When a patient’s thyroid-stimulating hormone (TSH) is elevated, should I hold off prescribing thyroid-hormone replacement therapy until the free thyroxine (T4) level falls below the lower limit of normal?
—LOUIS H. MCCORMICK, MD, Franklin, La.
The clinical scenario in which a patient’s TSH is above normal but his T4 remains within normal limits is often referred to as subclinical hypothyroidism, or a more mild form of the hypothyroid spectrum. These patients may have vague complaints along the classic hypothyroid spectrum. Justification for treatment often rests on somewhat controversial data regarding the ultimate evolution of overt hypothyroidism, negative consequences on serum lipids and cardiovascular health, and possible subtle detrimental cognitive effects. Treatment in this case focuses more on the level of TSH than on the level of T4.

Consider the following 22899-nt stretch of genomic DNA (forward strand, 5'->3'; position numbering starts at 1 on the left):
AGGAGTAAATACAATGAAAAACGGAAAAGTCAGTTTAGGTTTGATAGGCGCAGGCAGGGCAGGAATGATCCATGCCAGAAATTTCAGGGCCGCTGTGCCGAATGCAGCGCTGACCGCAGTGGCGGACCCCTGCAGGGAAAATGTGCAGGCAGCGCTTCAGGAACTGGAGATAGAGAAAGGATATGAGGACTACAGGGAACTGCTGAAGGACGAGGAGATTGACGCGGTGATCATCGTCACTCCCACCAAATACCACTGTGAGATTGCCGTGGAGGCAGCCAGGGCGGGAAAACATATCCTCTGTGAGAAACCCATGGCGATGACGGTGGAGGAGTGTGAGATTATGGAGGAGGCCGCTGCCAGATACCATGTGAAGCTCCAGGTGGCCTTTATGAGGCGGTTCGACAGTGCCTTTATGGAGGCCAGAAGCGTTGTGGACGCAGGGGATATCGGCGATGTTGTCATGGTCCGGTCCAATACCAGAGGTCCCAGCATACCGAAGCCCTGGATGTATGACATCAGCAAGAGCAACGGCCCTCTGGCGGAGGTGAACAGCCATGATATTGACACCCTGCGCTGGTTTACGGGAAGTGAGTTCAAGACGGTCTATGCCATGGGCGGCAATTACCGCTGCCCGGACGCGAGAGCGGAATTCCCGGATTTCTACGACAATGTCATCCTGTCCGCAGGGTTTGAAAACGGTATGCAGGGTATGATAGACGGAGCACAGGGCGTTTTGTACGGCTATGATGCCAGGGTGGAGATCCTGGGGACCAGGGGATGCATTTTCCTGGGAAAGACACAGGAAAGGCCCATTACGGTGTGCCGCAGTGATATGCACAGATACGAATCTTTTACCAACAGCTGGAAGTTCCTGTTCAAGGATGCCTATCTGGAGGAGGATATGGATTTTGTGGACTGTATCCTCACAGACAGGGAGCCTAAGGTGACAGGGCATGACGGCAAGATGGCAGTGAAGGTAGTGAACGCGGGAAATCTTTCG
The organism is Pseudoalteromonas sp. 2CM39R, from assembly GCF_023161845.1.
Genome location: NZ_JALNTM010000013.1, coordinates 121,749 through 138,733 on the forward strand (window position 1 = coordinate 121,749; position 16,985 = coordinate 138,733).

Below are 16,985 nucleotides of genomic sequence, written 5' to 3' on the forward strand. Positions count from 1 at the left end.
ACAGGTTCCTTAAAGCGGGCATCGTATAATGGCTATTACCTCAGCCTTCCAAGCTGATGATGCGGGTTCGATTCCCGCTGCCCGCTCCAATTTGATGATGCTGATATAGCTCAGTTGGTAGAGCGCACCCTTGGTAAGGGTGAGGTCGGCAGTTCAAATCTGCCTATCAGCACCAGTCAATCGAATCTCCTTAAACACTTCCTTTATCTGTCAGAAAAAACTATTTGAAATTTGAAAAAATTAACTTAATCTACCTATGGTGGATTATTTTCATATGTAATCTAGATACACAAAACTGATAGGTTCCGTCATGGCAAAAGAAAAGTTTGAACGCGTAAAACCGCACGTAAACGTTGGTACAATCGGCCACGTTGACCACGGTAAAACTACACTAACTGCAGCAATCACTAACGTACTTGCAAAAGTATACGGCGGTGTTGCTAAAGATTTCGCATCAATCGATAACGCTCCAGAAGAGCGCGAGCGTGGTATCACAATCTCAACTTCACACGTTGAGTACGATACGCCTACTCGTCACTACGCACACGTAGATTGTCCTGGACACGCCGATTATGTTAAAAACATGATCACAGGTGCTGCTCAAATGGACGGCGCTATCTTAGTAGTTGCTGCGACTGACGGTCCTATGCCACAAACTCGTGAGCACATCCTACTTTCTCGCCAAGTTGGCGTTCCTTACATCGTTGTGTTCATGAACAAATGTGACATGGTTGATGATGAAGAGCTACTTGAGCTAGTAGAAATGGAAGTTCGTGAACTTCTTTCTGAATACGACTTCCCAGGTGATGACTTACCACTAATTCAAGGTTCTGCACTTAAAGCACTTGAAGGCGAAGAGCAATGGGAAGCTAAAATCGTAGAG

David S. Cooper has published an excellent clinical review and treatment algorithm on this subject (N Engl J Med. 2001;345:260-265. Available at content.nejm.org/cgi/content/full/345/4/260. Accessed June 12, 2009). This algorithm proposes measurement of a full thyroid profile, antibodies against thyroperoxidase, and lipids. If the patient has antibodies against thyroperoxidase or a TSH >10 mU/L, then thyroxine therapy is recommended. If the patient’s TSH is <10, then symptoms, a goiter, elevated lipids, or ovulatory dysfunction might prompt treatment. Another expert panel recommends treatment in all patients with a TSH >10 with the goal of therapy being to normalize the level of TSH (JAMA. 2004;291:228-238. Available at jama.ama-assn.org/cgi/content/full/291/2/228. Accessed June 12, 2009).
—Christopher Ruser, MD (129-2)